For the right-wing Jerusalemites of this wannabe incendiary period drama, to settle is to settle is to settle. In the Israel-circa-1981 equivalent of suburban flight, recently widowed Rachel (Michaela Eshet) tries to join the founding group of a West Bank religious settlement along with her two teenage daughters. Ideologically extreme, sure, but she digs the real estate opportunity and potential for social acceptance. Invariably, though, this Noah’s ark is a couples-only expedition: Does Rachel want the high-class cantor/egoist or the sweet, pitiable 50-year-old virgin (Moshe Ivgy)?
As it tracks Rachel’s daughters, the film takes a blunt, aggressive detour into gender politics, boldly equating nationalism with rape and settling with, well, putting out. It’s the overblown kicker in a movie loaded with loud metaphors, and we’re eventually grounded in this disturbing micro/macro logic: A girl who won’t fight for independence might end up occupied territory.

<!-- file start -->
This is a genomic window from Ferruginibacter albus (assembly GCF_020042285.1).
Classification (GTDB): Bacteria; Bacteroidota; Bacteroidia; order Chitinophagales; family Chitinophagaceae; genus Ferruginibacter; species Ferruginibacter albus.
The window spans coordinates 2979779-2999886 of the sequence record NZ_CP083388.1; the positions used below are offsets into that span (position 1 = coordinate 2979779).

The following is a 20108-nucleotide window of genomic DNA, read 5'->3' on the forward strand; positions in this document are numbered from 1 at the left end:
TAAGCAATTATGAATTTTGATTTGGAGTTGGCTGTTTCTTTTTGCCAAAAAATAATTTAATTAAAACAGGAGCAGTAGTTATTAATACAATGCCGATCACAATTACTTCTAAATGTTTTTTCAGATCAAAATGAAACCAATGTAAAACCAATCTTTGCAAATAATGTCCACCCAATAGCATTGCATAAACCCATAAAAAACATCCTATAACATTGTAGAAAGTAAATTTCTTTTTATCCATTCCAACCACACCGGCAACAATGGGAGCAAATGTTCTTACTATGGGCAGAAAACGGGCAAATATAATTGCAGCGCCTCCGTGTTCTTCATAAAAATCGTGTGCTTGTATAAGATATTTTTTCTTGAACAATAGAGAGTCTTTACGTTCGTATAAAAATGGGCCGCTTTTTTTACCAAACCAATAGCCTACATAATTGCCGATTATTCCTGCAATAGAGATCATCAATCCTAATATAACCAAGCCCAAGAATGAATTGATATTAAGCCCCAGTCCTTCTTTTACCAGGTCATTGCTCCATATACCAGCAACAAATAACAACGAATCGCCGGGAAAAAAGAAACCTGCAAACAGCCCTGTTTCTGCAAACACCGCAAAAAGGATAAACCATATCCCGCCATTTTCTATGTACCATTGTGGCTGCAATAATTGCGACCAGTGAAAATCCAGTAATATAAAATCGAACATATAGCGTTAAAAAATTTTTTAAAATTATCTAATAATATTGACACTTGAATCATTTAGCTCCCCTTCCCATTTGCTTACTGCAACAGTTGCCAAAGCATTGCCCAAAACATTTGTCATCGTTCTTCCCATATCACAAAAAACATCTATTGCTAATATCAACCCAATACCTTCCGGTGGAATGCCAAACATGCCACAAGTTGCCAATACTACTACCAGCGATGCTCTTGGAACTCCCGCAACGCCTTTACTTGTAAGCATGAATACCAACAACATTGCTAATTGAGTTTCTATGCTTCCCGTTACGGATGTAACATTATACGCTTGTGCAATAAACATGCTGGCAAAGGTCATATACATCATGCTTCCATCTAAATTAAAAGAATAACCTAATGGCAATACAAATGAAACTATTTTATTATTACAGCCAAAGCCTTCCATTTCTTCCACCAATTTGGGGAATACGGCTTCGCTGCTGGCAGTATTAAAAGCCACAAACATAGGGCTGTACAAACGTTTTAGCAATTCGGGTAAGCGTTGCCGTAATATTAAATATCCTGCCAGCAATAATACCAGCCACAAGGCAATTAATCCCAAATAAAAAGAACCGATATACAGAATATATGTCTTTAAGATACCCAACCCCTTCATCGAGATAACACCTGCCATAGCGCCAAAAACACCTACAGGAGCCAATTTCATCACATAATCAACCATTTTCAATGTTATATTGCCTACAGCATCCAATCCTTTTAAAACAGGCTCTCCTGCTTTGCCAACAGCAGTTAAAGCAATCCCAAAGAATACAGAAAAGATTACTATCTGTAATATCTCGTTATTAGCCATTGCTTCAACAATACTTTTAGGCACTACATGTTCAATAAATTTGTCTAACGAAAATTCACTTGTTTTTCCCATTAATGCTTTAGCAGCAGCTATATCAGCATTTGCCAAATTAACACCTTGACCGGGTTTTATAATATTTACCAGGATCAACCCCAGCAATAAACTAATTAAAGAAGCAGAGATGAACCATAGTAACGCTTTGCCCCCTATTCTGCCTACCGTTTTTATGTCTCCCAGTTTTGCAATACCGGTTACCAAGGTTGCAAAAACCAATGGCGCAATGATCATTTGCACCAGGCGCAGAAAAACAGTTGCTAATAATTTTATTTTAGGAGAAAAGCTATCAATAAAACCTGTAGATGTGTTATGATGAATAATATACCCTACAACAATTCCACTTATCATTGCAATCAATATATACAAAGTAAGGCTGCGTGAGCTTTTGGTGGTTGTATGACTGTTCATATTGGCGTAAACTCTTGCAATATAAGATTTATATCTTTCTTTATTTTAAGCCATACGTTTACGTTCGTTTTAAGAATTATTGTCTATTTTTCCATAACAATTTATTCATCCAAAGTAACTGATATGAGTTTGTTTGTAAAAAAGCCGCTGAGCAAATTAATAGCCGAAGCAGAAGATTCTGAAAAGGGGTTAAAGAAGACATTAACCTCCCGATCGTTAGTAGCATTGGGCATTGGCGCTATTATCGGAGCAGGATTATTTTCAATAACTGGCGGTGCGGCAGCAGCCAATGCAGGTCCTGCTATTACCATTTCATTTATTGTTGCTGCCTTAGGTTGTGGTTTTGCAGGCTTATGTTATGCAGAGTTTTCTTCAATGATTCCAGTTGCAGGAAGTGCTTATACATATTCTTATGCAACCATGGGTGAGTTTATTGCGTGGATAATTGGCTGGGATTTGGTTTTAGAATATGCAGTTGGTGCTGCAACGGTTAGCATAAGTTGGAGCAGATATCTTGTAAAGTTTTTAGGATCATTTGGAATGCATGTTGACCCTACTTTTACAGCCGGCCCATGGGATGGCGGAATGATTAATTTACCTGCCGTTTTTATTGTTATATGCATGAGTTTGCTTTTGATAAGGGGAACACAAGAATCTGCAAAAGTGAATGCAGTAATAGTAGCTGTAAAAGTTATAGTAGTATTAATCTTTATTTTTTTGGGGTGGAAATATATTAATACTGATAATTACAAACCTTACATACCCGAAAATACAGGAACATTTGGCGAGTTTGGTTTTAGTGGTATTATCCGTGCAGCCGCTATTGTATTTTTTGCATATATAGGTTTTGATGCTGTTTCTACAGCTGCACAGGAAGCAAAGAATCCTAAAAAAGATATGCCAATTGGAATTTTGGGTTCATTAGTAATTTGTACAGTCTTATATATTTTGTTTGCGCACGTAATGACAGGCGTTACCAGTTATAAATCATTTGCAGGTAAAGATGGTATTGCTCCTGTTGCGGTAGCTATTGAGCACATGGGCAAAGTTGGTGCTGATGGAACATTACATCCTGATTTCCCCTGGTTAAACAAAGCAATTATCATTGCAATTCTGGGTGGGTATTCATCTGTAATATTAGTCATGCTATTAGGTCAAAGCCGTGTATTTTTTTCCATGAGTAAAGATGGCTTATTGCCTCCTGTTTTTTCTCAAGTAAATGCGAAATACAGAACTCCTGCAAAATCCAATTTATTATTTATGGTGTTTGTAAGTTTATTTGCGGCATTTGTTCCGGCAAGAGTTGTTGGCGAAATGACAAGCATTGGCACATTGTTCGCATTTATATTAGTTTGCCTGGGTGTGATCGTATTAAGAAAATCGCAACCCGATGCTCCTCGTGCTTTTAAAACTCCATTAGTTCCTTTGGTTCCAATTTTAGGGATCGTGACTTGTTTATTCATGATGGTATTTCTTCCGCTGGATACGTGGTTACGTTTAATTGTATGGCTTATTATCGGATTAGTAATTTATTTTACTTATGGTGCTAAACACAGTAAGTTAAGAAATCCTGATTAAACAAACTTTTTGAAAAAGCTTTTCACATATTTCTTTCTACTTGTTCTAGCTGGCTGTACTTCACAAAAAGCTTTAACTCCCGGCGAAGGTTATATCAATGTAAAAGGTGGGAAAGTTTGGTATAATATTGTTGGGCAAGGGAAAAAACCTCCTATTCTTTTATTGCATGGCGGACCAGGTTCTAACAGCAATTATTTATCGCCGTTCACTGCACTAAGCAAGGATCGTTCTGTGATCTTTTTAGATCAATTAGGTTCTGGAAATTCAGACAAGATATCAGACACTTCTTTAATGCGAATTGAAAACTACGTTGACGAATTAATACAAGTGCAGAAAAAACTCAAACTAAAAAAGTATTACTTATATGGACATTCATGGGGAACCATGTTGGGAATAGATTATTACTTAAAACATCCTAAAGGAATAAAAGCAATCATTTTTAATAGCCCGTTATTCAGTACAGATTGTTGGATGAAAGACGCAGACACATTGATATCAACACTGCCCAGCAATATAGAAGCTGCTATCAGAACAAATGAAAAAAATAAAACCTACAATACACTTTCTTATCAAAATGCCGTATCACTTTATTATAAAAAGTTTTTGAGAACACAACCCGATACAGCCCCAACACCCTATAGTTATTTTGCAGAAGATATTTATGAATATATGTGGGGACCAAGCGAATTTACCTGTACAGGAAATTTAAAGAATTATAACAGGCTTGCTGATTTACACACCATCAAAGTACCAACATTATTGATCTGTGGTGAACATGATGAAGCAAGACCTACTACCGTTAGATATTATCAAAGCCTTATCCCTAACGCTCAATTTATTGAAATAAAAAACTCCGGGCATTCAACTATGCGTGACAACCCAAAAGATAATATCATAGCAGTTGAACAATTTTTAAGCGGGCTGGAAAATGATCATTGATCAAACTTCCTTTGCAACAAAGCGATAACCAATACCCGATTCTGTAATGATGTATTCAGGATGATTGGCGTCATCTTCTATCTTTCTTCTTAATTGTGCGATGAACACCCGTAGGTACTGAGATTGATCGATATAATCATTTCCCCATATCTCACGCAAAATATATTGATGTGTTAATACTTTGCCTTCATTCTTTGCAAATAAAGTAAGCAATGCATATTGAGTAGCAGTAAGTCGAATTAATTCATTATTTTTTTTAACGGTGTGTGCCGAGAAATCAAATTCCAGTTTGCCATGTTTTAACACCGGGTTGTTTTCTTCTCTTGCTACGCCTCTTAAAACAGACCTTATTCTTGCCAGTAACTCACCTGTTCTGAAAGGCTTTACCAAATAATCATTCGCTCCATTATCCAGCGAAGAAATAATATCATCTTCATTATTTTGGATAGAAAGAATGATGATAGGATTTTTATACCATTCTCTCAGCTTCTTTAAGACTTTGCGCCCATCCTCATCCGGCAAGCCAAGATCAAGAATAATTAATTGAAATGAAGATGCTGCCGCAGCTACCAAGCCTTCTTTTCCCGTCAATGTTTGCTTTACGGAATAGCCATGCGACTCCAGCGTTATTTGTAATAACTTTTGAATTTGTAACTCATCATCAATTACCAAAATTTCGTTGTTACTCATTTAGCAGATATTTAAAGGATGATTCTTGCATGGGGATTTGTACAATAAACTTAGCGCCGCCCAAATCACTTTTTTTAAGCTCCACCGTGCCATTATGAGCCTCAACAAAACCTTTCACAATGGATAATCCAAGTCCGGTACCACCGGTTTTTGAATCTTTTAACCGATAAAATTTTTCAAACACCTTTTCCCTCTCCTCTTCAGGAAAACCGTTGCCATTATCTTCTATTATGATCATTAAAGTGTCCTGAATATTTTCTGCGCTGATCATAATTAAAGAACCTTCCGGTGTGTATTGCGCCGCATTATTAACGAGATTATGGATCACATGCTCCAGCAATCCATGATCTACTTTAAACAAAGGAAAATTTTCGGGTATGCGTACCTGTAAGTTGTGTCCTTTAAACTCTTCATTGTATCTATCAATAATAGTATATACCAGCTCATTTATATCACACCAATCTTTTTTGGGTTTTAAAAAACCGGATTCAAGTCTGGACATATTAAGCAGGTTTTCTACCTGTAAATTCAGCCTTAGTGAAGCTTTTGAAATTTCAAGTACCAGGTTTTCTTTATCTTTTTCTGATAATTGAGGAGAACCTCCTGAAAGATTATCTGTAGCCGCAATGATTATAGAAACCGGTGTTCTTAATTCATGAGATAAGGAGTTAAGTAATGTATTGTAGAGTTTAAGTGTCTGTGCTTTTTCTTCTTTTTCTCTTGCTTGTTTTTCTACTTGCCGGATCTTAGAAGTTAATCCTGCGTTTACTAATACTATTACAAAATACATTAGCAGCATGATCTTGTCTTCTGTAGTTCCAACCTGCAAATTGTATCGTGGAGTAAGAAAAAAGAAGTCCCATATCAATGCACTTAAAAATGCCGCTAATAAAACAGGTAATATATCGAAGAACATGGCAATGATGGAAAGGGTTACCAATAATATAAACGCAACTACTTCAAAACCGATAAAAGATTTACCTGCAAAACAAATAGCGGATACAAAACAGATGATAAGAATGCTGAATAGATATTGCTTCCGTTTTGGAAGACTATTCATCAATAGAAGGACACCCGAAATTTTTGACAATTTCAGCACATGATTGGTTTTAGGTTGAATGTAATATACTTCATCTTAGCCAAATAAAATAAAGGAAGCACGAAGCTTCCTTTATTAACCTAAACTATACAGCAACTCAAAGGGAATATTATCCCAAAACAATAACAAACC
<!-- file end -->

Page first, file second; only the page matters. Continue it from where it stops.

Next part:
American-born, Israeli-raised filmmaker Joseph Cedar certainly aims to provoke—his muddled debut, Time of Favor, followed a young Orthodox soldier’s attempt to blow up the Dome of the Rock—but his aesthetics are too conventional to provide the requisite gut-punch. Still, the timelier elements of Campfire, which cleared house at Israel’s Academy Awards this year, are too salient to dismiss. The film points an accusatory finger at the pioneers’ primitive social dynamics and propaganda peddling. Pre-military teens get pumped with screenings of Entebbe: Operation Thunderbolt while the Palestinian question is conspicuously brushed under the rug. Campfire’s awkwardly triumphant final image, which could easily transplant to 2005, begs the question, Good work, but where are we headed?